Trustworthy: This is very closely related to Accuracy, as accuracy usually builds trust. Does the information seem correct? Is the information linked, and do those links lead to legitimate sources that back up the information? Will another source give you the same information?

Origin: Where did the information come from? Google the author and see what you learn. Does he/she seem to know what they are talking about? If the website is formatted as questions and answers, look for questions that aren’t answered. It doesn’t matter how much you know, sooner or later someone’s going to hit you with a strange question. How you react to it is very telling. Obviously, if the majority of questions are answered with the phrase “I’ll get back to you on that!” then maybe the writer doesn’t know that much about the subject after all! Questions can be badly worded; does the writer ask for a clarification or attempt to interpret what the questioner wants to know? Or does he/she just dismiss them out of hand?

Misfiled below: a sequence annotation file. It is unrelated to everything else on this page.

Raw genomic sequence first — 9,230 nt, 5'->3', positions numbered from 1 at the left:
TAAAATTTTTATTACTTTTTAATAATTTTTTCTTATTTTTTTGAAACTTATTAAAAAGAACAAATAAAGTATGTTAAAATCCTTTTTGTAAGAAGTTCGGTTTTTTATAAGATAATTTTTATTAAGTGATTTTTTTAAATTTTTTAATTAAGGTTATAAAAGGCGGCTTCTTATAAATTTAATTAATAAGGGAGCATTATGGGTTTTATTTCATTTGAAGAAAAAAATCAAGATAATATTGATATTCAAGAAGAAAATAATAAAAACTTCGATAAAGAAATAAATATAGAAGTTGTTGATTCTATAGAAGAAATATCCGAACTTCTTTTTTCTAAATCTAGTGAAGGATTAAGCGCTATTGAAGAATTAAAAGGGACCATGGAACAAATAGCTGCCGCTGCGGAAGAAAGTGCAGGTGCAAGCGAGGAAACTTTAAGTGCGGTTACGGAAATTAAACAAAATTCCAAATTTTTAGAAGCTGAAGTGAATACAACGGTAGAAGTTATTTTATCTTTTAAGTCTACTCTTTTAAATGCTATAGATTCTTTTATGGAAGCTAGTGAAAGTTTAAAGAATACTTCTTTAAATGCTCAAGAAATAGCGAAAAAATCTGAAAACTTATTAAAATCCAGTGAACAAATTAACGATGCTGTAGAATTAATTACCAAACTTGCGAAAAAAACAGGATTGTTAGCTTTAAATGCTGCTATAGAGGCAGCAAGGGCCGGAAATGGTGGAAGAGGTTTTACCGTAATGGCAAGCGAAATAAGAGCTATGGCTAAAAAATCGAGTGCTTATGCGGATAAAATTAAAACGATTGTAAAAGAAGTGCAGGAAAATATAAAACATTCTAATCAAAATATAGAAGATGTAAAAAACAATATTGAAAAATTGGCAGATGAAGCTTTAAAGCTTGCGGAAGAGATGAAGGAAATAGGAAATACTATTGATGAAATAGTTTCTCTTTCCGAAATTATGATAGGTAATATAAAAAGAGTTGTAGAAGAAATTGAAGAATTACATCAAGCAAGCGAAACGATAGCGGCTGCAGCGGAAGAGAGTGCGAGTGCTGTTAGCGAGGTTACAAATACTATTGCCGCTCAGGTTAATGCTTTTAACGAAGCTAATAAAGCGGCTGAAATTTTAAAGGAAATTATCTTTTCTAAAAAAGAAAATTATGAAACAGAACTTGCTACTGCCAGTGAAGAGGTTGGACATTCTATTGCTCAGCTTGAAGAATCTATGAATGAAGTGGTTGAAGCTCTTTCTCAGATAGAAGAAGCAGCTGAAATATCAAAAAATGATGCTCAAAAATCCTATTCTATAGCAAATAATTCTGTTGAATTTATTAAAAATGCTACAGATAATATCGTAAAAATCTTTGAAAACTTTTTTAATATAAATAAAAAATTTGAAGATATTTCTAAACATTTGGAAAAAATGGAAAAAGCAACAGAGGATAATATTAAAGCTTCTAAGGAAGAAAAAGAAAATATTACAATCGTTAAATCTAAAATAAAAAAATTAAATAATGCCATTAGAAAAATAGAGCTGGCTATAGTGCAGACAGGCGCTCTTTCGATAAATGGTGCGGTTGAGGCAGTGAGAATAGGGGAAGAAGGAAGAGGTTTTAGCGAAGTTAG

Readability: Can you understand it? Medical information that you can’t understand has no use. A link may take you to the original research (which will more than likely be written in “Doctor Talk) but can the writer rephrase it so that you can understand it? And when he/she does, is the information still accurate?

After going over the GATOR plan I think Adventures of a Funky Heart! stands up pretty well. I write about my life with a Congenital Heart Defect; I do my best to be accurate in what I say (I have links to the research that I post, you can read it and draw your own conclusions!) and I tell you many times to get a good doctor, and don’t do anything based on my advice without checking with your own doctor first. And I try to write in everyday language.

I think I would survive a GATOR Attack!